Friday, March 18, 2016

Universal Suffrage

“Universal suffrage” means everyone has the right to vote.  Everyone a) who is a citizen, b) who is at least 18 years of age (and c) who is not a felon (serving time) (a state by state requirement)).  Universal suffrage does not imply that a “democracy” prevails, because democracy means “the people rule.”  And while the people do choose their leaders, their representatives, their public servants, those who they choose seem more beholden to their “funders” – their significant campaign contributors – than to those who elected them to office in the first place.  This is a huge problem, of course.  It is the core of everything that I write about, that our democracy is a sham.

But universal suffrage may not be the route to a proper democracy.  Perhaps undiluted universal suffrage makes voting too easy.  Maybe if voters were more vested in the process and in outcomes, we might get closer to having a real democracy.  I do not believe that the right to vote should be easy to deny to any American who wants to exercise his right.  But I do believe that the right to vote OUGHT to impose a burden of political literacy on every would-be voter.  What is gained by allowing citizens ignorant of our nation’s birthday, ignorant of our flag, ignorant of our Constitution, and ignorant of the name of the sitting Vice-President, of his state’s governor and his city’s mayor?  What is the profit allowing ignorant voters to vote?  I don’t want to deny the vote to ignorant voters, I want ignorant voters to fix their ignorance before they vote.  Ignorance – unlike race, sex and age – is easily fixed.

Even after the 15th amendment to the Constitution quite clearly granted the right to vote to former slaves, it was not enough as Southern states imposed literacy tests on (some) voters to keep blacks from voting.  The notion that literacy tests could not be used to limit suffrage was not in itself the problem (see Lassiter v. Northampton County Board of Elections), but these tests were administered only to those who had never voted before (otherwise known as blacks).  The Lassiter decision had NO issue with literacy testing, as long as it was imposed equally on all (blacks and whites alike).  Indeed, it was a 9-0 decision.

I don’t want to live in a democracy where I have ten votes to your one because I know more American history than you do.  But I am hugely offended knowing that you can be totally ignorant of American history, of our political institutions, of who sits in the governor’s mansion, and be able to neutralize my exceedingly well-informed vote.  If the most liberal Supreme Court of the 20th  century could vote 9-0 that literacy tests are OK as long as they do not discriminate, then maybe we ought to give them a try.  As I said, I don’t want to deny the vote to ignorant voters, I want them to fix their ignorance before they vote.  Maybe they will get used to paying attention to the world.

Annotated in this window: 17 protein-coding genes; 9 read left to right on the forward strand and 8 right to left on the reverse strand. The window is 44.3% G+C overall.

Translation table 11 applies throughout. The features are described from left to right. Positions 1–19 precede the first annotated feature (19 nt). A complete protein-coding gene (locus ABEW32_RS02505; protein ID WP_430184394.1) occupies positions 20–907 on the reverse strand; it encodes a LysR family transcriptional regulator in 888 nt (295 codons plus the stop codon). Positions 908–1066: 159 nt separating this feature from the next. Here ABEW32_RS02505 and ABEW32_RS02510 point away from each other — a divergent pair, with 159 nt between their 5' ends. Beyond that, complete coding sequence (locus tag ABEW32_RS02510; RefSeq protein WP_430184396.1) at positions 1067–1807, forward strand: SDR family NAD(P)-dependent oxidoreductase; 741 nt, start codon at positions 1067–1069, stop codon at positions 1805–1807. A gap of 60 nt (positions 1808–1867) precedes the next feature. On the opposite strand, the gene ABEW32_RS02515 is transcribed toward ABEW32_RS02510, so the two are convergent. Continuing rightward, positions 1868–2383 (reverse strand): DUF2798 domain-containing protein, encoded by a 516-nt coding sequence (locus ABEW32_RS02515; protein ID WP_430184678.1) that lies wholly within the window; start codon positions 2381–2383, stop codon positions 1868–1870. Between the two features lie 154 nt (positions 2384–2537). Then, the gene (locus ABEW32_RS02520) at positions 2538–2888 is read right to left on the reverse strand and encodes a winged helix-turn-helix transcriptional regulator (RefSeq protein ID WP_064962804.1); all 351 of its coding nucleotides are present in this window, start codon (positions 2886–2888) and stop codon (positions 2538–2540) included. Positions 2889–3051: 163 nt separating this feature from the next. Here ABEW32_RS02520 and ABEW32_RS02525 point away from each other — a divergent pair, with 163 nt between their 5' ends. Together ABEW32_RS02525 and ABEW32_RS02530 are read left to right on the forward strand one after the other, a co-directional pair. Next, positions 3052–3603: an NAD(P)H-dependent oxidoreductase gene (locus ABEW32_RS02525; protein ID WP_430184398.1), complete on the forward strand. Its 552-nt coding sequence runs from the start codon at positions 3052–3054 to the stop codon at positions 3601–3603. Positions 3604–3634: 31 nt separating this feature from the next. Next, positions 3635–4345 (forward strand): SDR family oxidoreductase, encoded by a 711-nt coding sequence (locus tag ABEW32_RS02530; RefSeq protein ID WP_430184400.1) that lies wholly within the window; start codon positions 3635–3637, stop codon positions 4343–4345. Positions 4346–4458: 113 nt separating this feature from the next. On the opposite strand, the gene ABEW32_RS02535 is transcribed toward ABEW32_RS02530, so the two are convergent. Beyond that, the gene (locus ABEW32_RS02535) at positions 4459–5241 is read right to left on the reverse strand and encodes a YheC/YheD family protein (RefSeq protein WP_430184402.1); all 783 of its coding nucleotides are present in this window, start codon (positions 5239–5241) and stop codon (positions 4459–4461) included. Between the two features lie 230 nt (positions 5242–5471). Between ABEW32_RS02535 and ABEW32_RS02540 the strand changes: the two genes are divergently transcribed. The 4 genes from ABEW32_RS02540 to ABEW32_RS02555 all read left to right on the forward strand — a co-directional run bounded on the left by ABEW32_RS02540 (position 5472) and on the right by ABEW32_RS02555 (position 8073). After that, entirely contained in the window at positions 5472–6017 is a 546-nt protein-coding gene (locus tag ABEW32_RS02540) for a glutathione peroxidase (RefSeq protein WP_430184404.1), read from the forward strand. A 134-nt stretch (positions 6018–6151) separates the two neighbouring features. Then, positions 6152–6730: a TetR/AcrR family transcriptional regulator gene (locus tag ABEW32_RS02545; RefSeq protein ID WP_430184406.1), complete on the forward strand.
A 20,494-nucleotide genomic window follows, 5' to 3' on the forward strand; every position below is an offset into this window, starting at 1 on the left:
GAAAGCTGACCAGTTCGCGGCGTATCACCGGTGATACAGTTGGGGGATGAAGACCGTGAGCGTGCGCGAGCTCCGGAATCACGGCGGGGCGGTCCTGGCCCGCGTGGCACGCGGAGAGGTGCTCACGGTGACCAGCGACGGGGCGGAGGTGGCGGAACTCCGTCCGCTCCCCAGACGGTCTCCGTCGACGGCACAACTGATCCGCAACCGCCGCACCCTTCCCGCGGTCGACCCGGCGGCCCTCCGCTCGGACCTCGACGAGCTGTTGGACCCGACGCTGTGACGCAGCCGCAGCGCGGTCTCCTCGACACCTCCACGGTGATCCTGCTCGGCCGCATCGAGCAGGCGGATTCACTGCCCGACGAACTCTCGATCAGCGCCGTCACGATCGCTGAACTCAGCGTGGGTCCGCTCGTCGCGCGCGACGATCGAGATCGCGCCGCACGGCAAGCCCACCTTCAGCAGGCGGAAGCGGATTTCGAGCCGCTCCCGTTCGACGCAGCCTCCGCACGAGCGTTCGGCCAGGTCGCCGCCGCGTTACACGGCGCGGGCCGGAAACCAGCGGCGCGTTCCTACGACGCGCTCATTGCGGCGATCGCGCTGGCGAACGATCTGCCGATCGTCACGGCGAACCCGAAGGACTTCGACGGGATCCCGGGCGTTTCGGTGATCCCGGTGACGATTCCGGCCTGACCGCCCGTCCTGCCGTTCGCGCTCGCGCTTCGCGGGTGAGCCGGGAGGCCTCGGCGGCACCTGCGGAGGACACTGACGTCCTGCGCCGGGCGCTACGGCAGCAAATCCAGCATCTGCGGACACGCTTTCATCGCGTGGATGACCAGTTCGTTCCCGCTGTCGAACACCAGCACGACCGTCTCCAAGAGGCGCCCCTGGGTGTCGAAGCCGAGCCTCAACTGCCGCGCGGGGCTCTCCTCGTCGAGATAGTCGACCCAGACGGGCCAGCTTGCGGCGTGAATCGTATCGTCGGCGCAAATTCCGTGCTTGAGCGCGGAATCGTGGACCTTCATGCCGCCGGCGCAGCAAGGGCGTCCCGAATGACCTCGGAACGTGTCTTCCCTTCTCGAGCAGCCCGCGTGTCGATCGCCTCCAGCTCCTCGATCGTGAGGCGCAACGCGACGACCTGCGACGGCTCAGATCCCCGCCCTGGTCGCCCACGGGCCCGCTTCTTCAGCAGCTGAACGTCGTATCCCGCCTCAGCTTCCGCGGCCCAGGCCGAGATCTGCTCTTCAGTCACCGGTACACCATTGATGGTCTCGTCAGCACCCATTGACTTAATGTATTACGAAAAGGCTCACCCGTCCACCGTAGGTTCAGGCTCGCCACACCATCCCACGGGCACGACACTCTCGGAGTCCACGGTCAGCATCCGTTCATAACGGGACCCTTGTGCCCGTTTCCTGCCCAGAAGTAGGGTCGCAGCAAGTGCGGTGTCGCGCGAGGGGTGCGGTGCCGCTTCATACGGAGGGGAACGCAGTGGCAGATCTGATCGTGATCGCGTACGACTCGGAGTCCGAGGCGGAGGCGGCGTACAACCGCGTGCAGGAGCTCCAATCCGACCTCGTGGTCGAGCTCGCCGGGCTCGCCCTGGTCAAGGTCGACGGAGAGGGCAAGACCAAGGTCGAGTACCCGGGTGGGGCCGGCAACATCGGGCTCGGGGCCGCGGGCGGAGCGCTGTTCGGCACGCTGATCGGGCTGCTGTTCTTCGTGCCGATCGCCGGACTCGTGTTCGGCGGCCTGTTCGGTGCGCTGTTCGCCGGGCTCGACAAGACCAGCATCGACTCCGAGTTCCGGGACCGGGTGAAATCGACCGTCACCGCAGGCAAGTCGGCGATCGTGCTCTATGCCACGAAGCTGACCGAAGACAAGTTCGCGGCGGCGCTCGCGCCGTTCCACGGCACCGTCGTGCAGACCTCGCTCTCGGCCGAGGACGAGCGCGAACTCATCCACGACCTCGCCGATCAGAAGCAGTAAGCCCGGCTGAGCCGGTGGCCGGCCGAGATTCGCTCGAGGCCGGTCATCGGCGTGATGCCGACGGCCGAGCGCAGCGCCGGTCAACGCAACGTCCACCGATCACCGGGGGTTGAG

And I understand that many politically active Americans will fear that such a regime might cost their party (perhaps MY party!) many many votes.  Votes of folks who are proud of their ignorance, at least content with it.  I am not sympathetic.  Indeed, I have always resisted both parties’ efforts to “get out the vote,” to get to the polls voters who really don’t care.  If both parties agreed to suspend such activities, I think that we would be better off.

That’s my 2¢ worth.

Addendum: Friday, 06/10/2016
First, if you haven't already, please read my earlier companion post called A Citizenshp Test.

This addendum clarifies ideas that I gave birth to in both these posts.

I am completely content that the "Literacy Test" that I propose be exactly the same test that immigrants must take to win U.S. citizenship.  With these modifications:
  1. Today's citizenship test is taken from a list of 100 quite specific questions; I want 100 questions more added to the list, added by the same folks who design and administer the citizenship test now, the USCIS.
  2. An immigrant taking a citizenship test is asked ten questions and he must answer six out of the ten correctly in order to pass.  I want my politically literate American to be asked 20 questions and answer 14 correctly.
  3. The right to vote so earned must be repeated every ten (twenty?) years.
  4. Anyone who fails the test at any stage may repeat it in a year (six months?).
  5. The test may be taken on demand at any federal government office that is open to the public.
  6. Every (federal, state, local) government office in the country (even public schools and libraries) will make available free paper handouts containing the 200 questions (two pages, double-sided) that may be asked on the test.
If you can think of any way in which this idea is unfair, please let me know your reasoning.  As I have said more than once: I don't want people NOT voting, I want voters to take some responsibility for their votes.  Liberty without responsibility is license, not true liberty.  Too many Americans don't understand this.

Finally, Dad said this: "What we obtain too cheap, we esteem too lightly: it is dearness only that gives every thing its value."  People will value their right to vote more highly; who has a problem with that?